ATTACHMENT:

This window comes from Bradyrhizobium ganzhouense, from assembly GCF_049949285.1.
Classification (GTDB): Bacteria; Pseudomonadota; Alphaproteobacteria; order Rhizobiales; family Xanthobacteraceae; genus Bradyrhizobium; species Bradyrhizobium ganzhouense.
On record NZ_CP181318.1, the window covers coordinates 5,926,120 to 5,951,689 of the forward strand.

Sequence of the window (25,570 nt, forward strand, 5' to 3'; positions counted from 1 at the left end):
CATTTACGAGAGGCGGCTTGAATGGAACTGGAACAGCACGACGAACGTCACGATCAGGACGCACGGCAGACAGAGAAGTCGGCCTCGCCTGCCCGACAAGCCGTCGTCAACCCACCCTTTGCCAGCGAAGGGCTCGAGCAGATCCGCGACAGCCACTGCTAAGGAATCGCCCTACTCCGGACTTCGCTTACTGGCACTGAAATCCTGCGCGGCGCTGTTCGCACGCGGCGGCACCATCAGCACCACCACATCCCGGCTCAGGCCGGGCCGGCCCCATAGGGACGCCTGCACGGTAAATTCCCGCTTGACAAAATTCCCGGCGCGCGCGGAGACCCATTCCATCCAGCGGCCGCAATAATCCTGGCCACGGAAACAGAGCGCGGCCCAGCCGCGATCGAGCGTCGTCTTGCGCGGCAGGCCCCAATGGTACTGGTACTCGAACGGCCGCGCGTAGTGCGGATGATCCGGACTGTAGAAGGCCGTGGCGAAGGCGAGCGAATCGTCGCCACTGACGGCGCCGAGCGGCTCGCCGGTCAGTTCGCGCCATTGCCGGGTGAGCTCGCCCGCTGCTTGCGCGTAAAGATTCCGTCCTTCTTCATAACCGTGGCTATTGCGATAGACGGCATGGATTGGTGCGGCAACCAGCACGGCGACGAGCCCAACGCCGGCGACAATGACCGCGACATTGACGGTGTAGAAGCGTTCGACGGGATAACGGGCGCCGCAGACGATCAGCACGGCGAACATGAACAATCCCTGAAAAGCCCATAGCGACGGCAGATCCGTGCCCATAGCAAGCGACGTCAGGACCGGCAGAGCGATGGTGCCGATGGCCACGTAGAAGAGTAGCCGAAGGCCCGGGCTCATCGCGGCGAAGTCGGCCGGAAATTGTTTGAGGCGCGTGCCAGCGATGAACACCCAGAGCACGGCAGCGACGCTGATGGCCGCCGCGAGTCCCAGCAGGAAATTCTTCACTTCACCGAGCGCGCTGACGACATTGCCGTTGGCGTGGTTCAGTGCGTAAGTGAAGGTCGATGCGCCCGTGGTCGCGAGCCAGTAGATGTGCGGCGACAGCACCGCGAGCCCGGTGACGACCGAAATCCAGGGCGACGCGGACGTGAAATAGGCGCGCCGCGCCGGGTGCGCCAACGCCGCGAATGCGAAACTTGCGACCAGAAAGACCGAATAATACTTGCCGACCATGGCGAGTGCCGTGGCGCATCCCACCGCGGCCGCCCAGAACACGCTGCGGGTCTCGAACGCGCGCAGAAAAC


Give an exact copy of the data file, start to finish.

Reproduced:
This window comes from Bradyrhizobium ganzhouense, from assembly GCF_049949285.1.
Classification (GTDB): Bacteria; Pseudomonadota; Alphaproteobacteria; order Rhizobiales; family Xanthobacteraceae; genus Bradyrhizobium; species Bradyrhizobium ganzhouense.
On record NZ_CP181318.1, the window covers coordinates 5,926,120 to 5,951,689 of the forward strand.

Sequence of the window (25,570 nt, forward strand, 5' to 3'; positions counted from 1 at the left end):
CATTTACGAGAGGCGGCTTGAATGGAACTGGAACAGCACGACGAACGTCACGATCAGGACGCACGGCAGACAGAGAAGTCGGCCTCGCCTGCCCGACAAGCCGTCGTCAACCCACCCTTTGCCAGCGAAGGGCTCGAGCAGATCCGCGACAGCCACTGCTAAGGAATCGCCCTACTCCGGACTTCGCTTACTGGCACTGAAATCCTGCGCGGCGCTGTTCGCACGCGGCGGCACCATCAGCACCACCACATCCCGGCTCAGGCCGGGCCGGCCCCATAGGGACGCCTGCACGGTAAATTCCCGCTTGACAAAATTCCCGGCGCGCGCGGAGACCCATTCCATCCAGCGGCCGCAATAATCCTGGCCACGGAAACAGAGCGCGGCCCAGCCGCGATCGAGCGTCGTCTTGCGCGGCAGGCCCCAATGGTACTGGTACTCGAACGGCCGCGCGTAGTGCGGATGATCCGGACTGTAGAAGGCCGTGGCGAAGGCGAGCGAATCGTCGCCACTGACGGCGCCGAGCGGCTCGCCGGTCAGTTCGCGCCATTGCCGGGTGAGCTCGCCCGCTGCTTGCGCGTAAAGATTCCGTCCTTCTTCATAACCGTGGCTATTGCGATAGACGGCATGGATTGGTGCGGCAACCAGCACGGCGACGAGCCCAACGCCGGCGACAATGACCGCGACATTGACGGTGTAGAAGCGTTCGACGGGATAACGGGCGCCGCAGACGATCAGCACGGCGAACATGAACAATCCCTGAAAAGCCCATAGCGACGGCAGATCCGTGCCCATAGCAAGCGACGTCAGGACCGGCAGAGCGATGGTGCCGATGGCCACGTAGAAGAGTAGCCGAAGGCCCGGGCTCATCGCGGCGAAGTCGGCCGGAAATTGTTTGAGGCGCGTGCCAGCGATGAACACCCAGAGCACGGCAGCGACGCTGATGGCCGCCGCGAGTCCCAGCAGGAAATTCTTCACTTCACCGAGCGCGCTGACGACATTGCCGTTGGCGTGGTTCAGTGCGTAAGTGAAGGTCGATGCGCCCGTGGTCGCGAGCCAGTAGATGTGCGGCGACAGCACCGCGAGCCCGGTGACGACCGAAATCCAGGGCGACGCGGACGTGAAATAGGCGCGCCGCGCCGGGTGCGCCAACGCCGCGAATGCGAAACTTGCGACCAGAAAGACCGAATAATACTTGCCGACCATGGCGAGTGCCGTGGCGCATCCCACCGCGGCCGCCCAGAACACGCTGCGGGTCTCGAACGCGCGCAGAAAAC